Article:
Amid ongoing disruption in the Arab world’s unstable fest landscape, Egypt’s El Gouna Film Festival is staying the course and increasingly proving its mettle in promoting the cream of the region’s cinematic crop while also providing key support in nurturing new works.
El Gouna chief Intishal Al Timimi proudly points out that the fifth edition of the Oct. 14-22 event has secured eight high-profile features from Arab directors, most of which will be having their Middle Eastern premieres in the Egyptian Red Sea resort after bowing in Cannes and Venice.
They comprise French-Moroccan veteran Nabil Ayouch’s high-energy hip-hop drama “Casablanca Beats”; and two works from Lebanon: Mounia Akl’s dramedy “Costa Brava, Lebanon,” which targets Lebanon’s political malaise; and Ely Dagher’s “The Sea Ahead,” about a young woman who returns from Paris to Beirut and reconnects with the life she had left behind. There are two pics from Egypt: Mohamed Diab’s “Amira,” about Palestinian children conceived behind bars with smuggled sperm; and Egyptian newcomer Omar El Zohairy’s absurdist tale “Feathers,” in which the good-for-nothing husband of a woman with three children is turned into a chicken.
“Getting the bulk of the best Arab films of the year boosts our confidence at a difficult time when competition among Arab film festivals is heating up,” says Al Timimi.
Disruption on the Arab festival circuit is being caused by the deep-pocketed Red Sea Festival in Saudi Arabia that recently decided to move the dates for its inaugural edition in Jeddah to Dec. 6-15, three weeks later than its previously announced slot, forcing Cairo to reposition itself. The Saudi event’s sudden slot change is believed to have prompted the Marrakech Intl. Film Festival, usually held in early December, to cancel this year, though its Atlas Workshops remain in place.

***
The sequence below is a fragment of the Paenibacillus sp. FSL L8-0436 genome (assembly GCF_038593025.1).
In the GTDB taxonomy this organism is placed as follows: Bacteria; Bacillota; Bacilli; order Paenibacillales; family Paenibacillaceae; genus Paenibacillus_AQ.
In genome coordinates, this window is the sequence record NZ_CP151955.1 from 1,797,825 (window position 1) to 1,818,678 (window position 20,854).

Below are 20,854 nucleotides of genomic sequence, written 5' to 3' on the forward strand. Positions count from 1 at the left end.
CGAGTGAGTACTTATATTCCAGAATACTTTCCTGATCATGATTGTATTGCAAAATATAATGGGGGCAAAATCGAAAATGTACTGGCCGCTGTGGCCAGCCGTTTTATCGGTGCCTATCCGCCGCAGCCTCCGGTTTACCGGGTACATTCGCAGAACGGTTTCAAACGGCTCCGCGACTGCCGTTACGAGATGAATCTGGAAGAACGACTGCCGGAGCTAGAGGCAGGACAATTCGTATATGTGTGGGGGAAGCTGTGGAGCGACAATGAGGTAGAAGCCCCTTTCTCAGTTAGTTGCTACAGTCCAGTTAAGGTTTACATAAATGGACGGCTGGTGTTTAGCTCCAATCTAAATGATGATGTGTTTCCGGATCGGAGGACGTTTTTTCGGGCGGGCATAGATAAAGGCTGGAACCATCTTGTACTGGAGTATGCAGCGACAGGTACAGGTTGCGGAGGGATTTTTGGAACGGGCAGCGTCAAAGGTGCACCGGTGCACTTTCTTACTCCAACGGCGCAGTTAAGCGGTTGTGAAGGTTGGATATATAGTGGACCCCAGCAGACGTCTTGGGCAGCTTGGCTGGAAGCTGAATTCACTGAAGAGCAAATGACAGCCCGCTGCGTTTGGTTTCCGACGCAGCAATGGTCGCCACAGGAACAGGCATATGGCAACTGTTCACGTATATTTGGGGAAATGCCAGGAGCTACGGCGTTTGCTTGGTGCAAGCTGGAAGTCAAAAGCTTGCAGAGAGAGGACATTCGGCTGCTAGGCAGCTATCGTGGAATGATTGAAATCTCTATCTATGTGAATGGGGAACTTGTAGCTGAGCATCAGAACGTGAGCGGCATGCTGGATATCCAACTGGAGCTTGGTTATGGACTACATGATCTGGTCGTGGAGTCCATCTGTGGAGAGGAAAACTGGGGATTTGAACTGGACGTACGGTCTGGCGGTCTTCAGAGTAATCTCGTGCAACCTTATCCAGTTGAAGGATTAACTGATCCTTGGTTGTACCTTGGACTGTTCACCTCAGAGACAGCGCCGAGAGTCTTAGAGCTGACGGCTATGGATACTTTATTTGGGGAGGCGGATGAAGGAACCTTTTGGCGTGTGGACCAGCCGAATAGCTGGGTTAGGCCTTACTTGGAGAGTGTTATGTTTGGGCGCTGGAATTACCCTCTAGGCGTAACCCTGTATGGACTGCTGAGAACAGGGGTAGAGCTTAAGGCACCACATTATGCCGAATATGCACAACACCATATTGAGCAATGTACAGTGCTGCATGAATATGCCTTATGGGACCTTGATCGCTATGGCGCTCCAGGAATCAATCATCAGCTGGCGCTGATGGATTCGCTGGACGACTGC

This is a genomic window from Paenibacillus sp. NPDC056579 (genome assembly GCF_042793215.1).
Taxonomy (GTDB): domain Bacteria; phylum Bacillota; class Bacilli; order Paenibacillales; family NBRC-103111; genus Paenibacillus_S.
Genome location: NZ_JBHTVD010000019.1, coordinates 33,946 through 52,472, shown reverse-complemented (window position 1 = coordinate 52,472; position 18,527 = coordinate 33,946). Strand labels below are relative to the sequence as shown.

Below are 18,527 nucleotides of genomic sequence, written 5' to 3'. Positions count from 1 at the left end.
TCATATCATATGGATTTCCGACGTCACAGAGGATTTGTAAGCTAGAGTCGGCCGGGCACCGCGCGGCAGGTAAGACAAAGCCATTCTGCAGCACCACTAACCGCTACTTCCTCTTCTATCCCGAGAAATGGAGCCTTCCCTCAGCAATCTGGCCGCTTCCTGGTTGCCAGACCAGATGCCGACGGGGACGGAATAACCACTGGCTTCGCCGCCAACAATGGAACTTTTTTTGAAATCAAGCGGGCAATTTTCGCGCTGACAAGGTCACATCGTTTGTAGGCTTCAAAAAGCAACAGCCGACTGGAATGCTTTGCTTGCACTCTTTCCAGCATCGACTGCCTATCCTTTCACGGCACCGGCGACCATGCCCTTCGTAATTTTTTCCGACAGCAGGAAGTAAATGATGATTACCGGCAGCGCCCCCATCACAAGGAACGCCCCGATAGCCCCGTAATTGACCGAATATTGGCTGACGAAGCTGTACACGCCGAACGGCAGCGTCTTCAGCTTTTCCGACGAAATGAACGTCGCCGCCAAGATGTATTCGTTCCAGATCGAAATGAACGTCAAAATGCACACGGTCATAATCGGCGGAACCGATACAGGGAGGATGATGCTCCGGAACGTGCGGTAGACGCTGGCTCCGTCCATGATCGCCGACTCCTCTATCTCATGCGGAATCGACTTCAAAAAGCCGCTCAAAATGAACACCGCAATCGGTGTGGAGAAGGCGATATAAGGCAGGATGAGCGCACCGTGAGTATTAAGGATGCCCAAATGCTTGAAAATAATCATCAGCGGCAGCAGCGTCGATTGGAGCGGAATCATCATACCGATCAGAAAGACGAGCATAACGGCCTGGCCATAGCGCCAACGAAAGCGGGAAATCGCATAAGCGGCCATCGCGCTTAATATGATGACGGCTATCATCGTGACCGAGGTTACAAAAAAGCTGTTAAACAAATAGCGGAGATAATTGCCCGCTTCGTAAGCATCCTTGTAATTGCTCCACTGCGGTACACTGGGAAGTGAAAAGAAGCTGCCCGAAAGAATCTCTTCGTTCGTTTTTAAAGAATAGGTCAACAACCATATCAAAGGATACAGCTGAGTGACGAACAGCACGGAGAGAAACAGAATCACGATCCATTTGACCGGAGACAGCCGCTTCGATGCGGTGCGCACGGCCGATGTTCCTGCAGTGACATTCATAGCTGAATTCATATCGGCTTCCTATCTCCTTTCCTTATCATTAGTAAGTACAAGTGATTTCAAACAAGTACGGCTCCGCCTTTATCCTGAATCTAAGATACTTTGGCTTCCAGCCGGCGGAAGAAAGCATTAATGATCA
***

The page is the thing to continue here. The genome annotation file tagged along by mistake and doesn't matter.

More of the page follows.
“Competition pushes us to do better work,” says Al Timini, who points out that the Red Sea fest’s muscular $14 million film fund for projects by directors from the Arab world and Africa will have a positive impact on the Arab cinema ecosystem that lacks government support. That said, going forward “of course we will be fighting for films from the region.”
But when it comes to getting Middle East premieres — barring further repositioning from the competition — El Gouna is well-placed on the calendar, having staked out the first slot of the year shortly after Venice and Cannes.
Besides being an Arab cinema catalyst from its inception, El Gouna has been cultivating Hollywood ties that this year will bring Darren Aronofsky for a masterclass. (His 2014 biblical epic “Noah” was banned in some Middle Eastern countries for going against Islamic law by portraying a prophet.) Al Timimi has always programmed international titles as well, and this year’s non-Arab fare includes Venice standouts such as Michel Franco’s “Sundown,” Stéphane Brize’s “Another World” and Indian filmmaker Aditya Vikram Sengupta’s “Once Upon a Time in Calcutta.”
The fest will honor Palestinian actor Mohamed Bakri from Showtime’s “Homeland,” as well as Egyptian action superstar Ahmed El Sakka, whose many local blockbusters include Amr Arafa’s “Africano,” Tarek Al Arian’s “Tito,” Sherif Arafa’s “Mafia” and “The Island” film series.
Variety will also award its Middle East and North African Region Talent Award, given to an outstanding director, actor or producer working in the region, at the festival. Past recipients include Lebanese director Ziad Doueiri (“The Insult”); Sudanese docmaker Suhaib Gasmelbari (“Talking About Trees”); and Palestinian producer May Odeh (“200 Meters”).
Odeh’s latest project, “Hanging Gardens,” originated at the CineGouna Platform, which supports Arab films in various stages. The film, directed by Iraqi-U.K. filmmaker Ahmed Yassin Al Daradji, recently won post-production support at Venice’s Final Cut workshop, a likely prelude to the pic hitting the international fest circuit, which attests to El Gouna’s important role in fostering new Arab fare.